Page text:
Sunday, March 3, 2013

Gypsy (orig Cigán) [2011]

MPAA (UR, would be PG-13)  AV Club (B+)  Fr. Dennis (4 Stars)

IMDb listing
CSFD* listing
Lidovky* review
AV Club review
Gypsy (orig Cigán) [2011] [IMDb] [CSFD*], a film by Slovakian director Martin Šulík [IMDb] [CSFD*] about a fictionalized Romani (Gypsy) teenager named Adam (played by Ján Mižigár [IMDb] [CSFD*]) living in a Romani village in contemporary Slovakia played recently as one of Slovakia's submissions to Chicago's 16th Annual European Union Film Festival held at the Gene Siskel Film Center in downtown Chicago.

The film was largely filmed in an actual contemporary Romani village* outside of the town of Richnava* in Slovakia.  All the Romani characters were played by Romani actors speaking the dialect of the village in which it was filmed.  Indeed, this was the first Slovakian film ever to be made almost entirely in the Romani language.*

For its technical excellence and its bravery in opening a window into a very controversial subject in contemporary Czech and Slovak society, the film won critical acclaim in both Slovakia and the Czech Republic.  It served as Slovakia's submission to the Best Foreign Language Film competition for the 2012 Oscars.*  It also won 4 awards including the Special Jury Prize at the 2011 Karlový Vary International Film Festival.*  More importantly, the film was covered favorably and with interest in the Romani press.

Despite such critical acclaim, the film did produce some protest in Slovakia (Slovakian Railways refused to allow the posting of advertisement posters for the film on its trains / railway stations on account of the film's negative portrayal of Slovakian Railway's treatment of Romani workers) and resounding (and in the opinion of the Czech "Rolling Stone"-like magazine Reflex shameful) silence among the Czech general public.* The gist of the Reflex article was that most of the lighter-skinned Czech general public simply prefers not to be bothered by the problems of the darker-skinned Romani community in its midst, which, of course, makes the film all the more interesting/important:  Why would a technically excellent and personable film be so ignored by its primary intended audience (the white Czech and Slovak public)?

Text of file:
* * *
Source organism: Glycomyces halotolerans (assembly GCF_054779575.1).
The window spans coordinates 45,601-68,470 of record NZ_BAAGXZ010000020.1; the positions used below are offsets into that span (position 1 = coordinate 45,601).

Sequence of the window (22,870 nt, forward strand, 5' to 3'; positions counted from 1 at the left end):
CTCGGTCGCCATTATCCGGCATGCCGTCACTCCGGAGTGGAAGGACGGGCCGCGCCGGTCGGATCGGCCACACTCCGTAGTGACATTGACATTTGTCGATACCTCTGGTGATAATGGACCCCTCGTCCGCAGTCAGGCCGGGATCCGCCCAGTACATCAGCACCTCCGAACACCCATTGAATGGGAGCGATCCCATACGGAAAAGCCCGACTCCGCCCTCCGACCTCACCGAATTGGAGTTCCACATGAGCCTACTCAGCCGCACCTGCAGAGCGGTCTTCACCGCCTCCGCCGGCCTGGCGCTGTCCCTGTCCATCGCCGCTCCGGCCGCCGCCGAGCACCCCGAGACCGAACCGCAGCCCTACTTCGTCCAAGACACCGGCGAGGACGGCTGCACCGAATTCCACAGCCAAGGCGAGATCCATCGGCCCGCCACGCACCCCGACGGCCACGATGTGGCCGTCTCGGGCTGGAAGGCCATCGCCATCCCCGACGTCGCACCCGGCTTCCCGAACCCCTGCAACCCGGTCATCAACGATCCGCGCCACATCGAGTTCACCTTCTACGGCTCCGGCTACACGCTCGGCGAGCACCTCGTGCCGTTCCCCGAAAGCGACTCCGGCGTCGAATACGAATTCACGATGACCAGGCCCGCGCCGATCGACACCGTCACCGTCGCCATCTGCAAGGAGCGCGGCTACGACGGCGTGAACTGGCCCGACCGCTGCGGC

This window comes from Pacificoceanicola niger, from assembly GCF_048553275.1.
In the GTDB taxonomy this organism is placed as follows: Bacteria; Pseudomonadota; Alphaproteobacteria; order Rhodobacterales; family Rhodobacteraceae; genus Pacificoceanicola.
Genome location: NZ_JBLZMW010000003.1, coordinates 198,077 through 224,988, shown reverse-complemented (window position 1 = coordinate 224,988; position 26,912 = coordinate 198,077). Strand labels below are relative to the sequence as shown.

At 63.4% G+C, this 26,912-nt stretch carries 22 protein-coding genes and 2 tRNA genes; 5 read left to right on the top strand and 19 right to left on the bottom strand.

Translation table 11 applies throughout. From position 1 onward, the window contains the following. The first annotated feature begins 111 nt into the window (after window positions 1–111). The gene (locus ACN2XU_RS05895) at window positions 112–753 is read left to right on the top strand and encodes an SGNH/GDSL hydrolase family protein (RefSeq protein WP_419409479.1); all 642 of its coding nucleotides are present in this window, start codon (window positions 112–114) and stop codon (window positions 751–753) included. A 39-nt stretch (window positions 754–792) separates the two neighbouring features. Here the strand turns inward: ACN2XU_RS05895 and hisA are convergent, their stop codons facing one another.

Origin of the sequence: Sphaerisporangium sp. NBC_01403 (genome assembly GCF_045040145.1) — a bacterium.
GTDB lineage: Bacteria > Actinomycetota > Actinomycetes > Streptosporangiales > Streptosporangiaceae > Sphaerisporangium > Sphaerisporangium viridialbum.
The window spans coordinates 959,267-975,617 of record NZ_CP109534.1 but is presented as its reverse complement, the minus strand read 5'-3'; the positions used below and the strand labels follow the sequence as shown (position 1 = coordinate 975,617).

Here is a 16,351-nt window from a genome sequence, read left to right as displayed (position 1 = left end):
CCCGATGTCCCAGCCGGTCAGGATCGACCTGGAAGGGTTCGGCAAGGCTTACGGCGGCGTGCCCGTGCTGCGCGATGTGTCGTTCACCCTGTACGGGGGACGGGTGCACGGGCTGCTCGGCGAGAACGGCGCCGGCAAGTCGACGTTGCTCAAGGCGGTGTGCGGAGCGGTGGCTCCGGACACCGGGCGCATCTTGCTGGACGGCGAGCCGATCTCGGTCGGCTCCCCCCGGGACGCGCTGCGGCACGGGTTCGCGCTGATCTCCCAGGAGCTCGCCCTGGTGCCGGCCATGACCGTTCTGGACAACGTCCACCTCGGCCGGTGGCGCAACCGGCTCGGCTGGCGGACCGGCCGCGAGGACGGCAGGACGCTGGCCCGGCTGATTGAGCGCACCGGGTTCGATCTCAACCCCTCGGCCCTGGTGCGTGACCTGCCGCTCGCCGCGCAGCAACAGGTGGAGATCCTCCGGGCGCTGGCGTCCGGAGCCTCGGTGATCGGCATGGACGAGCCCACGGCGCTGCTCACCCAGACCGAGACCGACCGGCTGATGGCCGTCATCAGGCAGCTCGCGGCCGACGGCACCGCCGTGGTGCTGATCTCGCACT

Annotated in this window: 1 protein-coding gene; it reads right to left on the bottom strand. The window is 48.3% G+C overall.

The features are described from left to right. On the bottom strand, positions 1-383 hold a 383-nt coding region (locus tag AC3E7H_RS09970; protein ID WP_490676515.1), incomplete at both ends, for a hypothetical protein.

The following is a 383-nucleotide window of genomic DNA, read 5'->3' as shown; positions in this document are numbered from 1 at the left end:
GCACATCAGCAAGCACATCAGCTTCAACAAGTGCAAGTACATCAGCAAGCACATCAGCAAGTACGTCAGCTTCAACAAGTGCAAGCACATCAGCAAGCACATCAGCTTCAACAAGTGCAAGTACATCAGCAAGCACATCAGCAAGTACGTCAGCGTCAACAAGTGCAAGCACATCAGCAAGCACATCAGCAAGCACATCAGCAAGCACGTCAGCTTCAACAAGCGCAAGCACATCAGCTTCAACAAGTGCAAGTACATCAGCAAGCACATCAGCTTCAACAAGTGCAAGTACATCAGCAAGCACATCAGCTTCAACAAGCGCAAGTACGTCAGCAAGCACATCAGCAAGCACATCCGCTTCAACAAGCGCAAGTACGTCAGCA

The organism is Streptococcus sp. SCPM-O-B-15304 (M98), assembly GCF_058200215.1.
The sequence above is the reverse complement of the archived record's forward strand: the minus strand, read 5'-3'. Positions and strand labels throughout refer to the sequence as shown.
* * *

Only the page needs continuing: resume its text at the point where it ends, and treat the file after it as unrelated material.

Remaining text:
So what then is the actual film about?  The film is about a young Romani teenager, Adam (played by Ján Mižigár [IMDb] [CSFD*]), trying to make his way in the world encouraged by the legacy of his tragically deceased father, by a concerned and active local Catholic priest (played by Attila Mokos [IMDb] [CSFD*]) and by an idealistic Slovakian documentary film-maker to try to better himself, while pulled by his pragrmatic village "mafia like" Boss uncle (played by Miroslav Gulyas [IMDb] [CSFD*]) to remember first "who he is" (a Cigán what Czechs/Slovaks basically call Gypsies), become content with this fate, and then, like he, learn to thrive in it.

Indeed, Adam's uncle has learned to thrive in his situation.  Okay, he's done his time in prison at various times in his life.  But he scoffs at Adam when he comes home one day with a pair of sneakers and a couple of t-shirts he had received from the priest at the parish.  Why accept charity when you can steal better?  Mistreated at the odd job that the whites might give you?  Just learn to simply take what is your due.  And if you take "a bit more" than what was your due occasionally, fine, it all definitely evens out in the end.

In the person of Adam's uncle is both a fatalism and a resourcefulness that one can imagine could keep a beleaguered people alive but also self-evidently mistrusted by those who've been stolen from.

And while Adam is trying to figure-out his answer to this overarching Shakespearean drama: "To steal or not to steal..." he's also growing-up in other ways.  So there's a lovely Romani girl named Julka (played by Martina Kotlárová [IMDb] [CSFD*]) living a few shacks up the hill ... (Don't you just want to cry?)  But like that other Shakespearean drama, this budding romance finds itself "impossible" though for its own societally (both Romani and non) driven reasons.

Needless to say, much plays out in this very well constructed story.

Clearly, I liked this picture for both for its technical excellence and its challenge.  However, being American of Czech descent and also a Catholic priest, I'd like to extend that challenge beyond simply the rolling woodlands of Slavic Central Europe across the ocean to ethnic Slavic communities here in the United States.  I say this because in all honestly, Slavs have not had the "best of reputations" when it comes to race relations in the United States.  We, often called "ethnics" in the United States, have had a reputation of being very racist in our dealings with people of darker complexions (African Americans and Hispanics).

Having watched this film, I do wonder how much of this tendency of looking down on darker skinned people in the United States comes from a centuries honed mistrust/hatred of the indigenous darker-skinned Romani people "back home in the old country."

* Machine translations of Czech and Slovak links provided into English are most easily viewed through use of Google's Chrome brower.

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